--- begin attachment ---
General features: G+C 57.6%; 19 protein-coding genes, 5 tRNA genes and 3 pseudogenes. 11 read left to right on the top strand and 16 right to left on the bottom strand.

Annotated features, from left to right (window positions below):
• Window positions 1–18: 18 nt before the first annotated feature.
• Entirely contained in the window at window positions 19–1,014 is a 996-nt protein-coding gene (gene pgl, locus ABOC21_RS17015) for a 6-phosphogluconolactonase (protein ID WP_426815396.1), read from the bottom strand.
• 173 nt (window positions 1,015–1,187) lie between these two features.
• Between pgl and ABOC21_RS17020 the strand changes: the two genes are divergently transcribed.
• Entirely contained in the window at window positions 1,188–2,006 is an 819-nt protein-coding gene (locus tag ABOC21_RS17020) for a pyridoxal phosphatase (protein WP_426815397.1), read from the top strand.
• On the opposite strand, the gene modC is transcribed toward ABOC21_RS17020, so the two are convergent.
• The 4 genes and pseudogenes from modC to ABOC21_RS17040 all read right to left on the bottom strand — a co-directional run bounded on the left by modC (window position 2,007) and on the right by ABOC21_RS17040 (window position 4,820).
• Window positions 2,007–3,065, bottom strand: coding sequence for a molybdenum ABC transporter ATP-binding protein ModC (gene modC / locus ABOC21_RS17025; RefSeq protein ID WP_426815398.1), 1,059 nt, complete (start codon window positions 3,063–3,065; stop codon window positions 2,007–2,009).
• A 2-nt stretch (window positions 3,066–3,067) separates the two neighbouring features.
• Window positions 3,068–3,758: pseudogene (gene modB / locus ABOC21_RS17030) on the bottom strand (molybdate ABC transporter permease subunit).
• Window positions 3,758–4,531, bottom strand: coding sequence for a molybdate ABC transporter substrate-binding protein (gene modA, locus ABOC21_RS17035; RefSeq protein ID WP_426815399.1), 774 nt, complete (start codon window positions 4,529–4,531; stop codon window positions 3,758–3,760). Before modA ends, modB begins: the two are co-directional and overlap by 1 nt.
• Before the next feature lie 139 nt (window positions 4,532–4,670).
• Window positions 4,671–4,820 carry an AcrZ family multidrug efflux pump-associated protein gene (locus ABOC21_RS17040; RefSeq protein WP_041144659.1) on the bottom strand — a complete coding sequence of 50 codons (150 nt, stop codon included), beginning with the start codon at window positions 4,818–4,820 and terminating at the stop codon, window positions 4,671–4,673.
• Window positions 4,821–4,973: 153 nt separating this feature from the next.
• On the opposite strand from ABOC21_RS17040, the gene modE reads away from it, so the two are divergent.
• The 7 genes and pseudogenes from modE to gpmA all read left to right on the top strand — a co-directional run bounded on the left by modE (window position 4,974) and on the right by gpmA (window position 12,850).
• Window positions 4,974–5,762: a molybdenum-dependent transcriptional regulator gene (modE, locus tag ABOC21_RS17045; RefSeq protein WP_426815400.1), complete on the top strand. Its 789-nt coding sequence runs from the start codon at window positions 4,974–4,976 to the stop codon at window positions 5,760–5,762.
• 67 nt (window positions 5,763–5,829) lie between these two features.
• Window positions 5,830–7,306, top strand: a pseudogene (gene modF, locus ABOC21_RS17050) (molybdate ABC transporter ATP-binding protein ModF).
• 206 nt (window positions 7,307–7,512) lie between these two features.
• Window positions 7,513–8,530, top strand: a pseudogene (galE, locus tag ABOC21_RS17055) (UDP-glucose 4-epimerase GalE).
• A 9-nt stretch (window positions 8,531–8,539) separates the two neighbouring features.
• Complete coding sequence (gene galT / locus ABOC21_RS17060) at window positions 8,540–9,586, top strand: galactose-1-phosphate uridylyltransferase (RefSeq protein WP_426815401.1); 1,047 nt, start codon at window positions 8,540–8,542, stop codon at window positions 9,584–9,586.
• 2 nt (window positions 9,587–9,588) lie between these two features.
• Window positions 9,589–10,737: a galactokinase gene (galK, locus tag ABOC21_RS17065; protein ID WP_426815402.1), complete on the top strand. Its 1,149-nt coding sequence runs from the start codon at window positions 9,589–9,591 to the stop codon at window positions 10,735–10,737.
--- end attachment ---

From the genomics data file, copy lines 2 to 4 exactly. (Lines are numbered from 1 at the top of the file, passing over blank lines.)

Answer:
Annotated features, from left to right (window positions below):
• Window positions 1–18: 18 nt before the first annotated feature.
• Entirely contained in the window at window positions 19–1,014 is a 996-nt protein-coding gene (gene pgl, locus ABOC21_RS17015) for a 6-phosphogluconolactonase (protein ID WP_426815396.1), read from the bottom strand.